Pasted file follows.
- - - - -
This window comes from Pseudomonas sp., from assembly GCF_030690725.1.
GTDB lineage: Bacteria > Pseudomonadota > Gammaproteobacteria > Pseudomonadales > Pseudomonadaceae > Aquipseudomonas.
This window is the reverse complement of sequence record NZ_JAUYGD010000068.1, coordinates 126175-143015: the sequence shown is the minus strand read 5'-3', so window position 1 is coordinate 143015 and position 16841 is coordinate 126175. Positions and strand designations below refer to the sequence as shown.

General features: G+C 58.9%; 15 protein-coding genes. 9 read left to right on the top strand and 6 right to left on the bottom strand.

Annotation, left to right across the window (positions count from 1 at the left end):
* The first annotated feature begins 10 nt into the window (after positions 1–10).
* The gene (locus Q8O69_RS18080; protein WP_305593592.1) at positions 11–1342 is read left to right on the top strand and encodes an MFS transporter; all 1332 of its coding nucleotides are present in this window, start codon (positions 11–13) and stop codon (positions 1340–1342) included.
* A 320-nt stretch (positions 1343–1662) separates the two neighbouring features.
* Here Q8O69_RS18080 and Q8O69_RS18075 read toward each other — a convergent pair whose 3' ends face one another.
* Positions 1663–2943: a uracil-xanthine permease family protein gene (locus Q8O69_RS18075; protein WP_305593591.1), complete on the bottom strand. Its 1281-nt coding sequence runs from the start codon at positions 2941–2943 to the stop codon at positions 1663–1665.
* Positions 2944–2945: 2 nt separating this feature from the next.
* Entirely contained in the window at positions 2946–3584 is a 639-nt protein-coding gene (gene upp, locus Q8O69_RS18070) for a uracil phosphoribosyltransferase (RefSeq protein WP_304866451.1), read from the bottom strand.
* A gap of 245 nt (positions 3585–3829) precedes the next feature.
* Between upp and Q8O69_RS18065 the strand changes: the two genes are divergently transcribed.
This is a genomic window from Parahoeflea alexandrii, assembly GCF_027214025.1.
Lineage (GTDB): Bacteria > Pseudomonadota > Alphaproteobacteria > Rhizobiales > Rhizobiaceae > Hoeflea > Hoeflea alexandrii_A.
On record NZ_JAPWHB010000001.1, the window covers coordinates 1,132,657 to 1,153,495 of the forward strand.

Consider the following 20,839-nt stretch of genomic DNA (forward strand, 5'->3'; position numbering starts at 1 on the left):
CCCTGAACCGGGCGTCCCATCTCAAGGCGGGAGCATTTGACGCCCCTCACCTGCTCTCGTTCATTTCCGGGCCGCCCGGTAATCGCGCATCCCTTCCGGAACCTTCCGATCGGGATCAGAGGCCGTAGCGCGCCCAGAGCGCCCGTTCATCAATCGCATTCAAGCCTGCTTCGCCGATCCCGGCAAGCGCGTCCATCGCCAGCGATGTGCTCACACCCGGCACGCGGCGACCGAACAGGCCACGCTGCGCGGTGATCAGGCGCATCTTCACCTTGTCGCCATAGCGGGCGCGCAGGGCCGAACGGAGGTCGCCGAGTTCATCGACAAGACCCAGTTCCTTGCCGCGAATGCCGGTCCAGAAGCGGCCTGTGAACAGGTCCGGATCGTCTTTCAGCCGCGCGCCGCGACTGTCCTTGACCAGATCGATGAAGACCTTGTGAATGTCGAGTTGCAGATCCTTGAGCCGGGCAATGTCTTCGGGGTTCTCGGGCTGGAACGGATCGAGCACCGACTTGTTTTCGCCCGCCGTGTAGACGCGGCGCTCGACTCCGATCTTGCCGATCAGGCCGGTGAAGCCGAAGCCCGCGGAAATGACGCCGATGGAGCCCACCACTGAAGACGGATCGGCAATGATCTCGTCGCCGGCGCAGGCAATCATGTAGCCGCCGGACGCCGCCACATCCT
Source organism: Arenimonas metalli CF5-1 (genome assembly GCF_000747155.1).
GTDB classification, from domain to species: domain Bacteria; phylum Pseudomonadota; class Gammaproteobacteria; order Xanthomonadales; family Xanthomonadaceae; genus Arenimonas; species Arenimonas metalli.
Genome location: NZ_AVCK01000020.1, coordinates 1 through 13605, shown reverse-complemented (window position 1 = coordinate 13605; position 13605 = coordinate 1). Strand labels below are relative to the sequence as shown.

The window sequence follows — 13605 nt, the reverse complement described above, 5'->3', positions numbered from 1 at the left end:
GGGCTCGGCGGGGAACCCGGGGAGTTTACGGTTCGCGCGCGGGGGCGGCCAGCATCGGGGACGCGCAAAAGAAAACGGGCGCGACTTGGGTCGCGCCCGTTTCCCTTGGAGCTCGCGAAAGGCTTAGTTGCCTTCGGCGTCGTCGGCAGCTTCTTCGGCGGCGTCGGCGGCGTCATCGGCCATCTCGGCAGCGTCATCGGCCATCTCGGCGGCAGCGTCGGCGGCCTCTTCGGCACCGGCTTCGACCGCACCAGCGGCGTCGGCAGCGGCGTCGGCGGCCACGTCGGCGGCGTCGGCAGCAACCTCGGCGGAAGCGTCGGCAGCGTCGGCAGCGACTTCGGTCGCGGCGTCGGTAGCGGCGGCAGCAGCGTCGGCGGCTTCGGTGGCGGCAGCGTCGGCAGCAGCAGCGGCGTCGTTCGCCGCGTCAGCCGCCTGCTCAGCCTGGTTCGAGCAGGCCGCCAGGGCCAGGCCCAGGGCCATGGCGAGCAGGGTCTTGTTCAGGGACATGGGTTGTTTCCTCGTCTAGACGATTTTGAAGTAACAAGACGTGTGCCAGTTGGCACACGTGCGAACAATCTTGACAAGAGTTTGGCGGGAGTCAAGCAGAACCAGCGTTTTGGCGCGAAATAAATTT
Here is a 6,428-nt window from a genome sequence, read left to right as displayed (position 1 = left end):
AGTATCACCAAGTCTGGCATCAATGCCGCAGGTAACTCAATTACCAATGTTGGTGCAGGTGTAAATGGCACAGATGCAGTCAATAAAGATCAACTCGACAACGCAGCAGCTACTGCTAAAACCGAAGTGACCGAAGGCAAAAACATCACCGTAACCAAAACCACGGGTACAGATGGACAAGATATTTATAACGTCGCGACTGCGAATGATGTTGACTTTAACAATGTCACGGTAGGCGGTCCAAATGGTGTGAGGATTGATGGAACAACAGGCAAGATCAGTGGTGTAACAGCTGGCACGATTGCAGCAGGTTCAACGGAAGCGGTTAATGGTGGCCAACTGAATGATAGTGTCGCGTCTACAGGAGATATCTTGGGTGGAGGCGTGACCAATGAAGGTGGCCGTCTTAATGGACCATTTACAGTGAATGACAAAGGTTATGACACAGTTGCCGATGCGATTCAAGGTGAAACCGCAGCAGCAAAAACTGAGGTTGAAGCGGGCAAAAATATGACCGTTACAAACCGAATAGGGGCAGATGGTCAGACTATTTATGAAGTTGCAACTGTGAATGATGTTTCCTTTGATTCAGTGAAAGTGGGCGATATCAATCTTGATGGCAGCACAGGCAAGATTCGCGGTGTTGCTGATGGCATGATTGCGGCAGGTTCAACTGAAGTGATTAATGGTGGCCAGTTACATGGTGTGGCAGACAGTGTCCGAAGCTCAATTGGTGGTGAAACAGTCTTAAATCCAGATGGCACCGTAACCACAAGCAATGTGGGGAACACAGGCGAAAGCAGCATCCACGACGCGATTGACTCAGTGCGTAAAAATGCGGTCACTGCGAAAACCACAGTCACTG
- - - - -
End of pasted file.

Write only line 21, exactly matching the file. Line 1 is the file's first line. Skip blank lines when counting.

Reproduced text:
GTDB classification, from domain to species: domain Bacteria; phylum Pseudomonadota; class Gammaproteobacteria; order Xanthomonadales; family Xanthomonadaceae; genus Arenimonas; species Arenimonas metalli.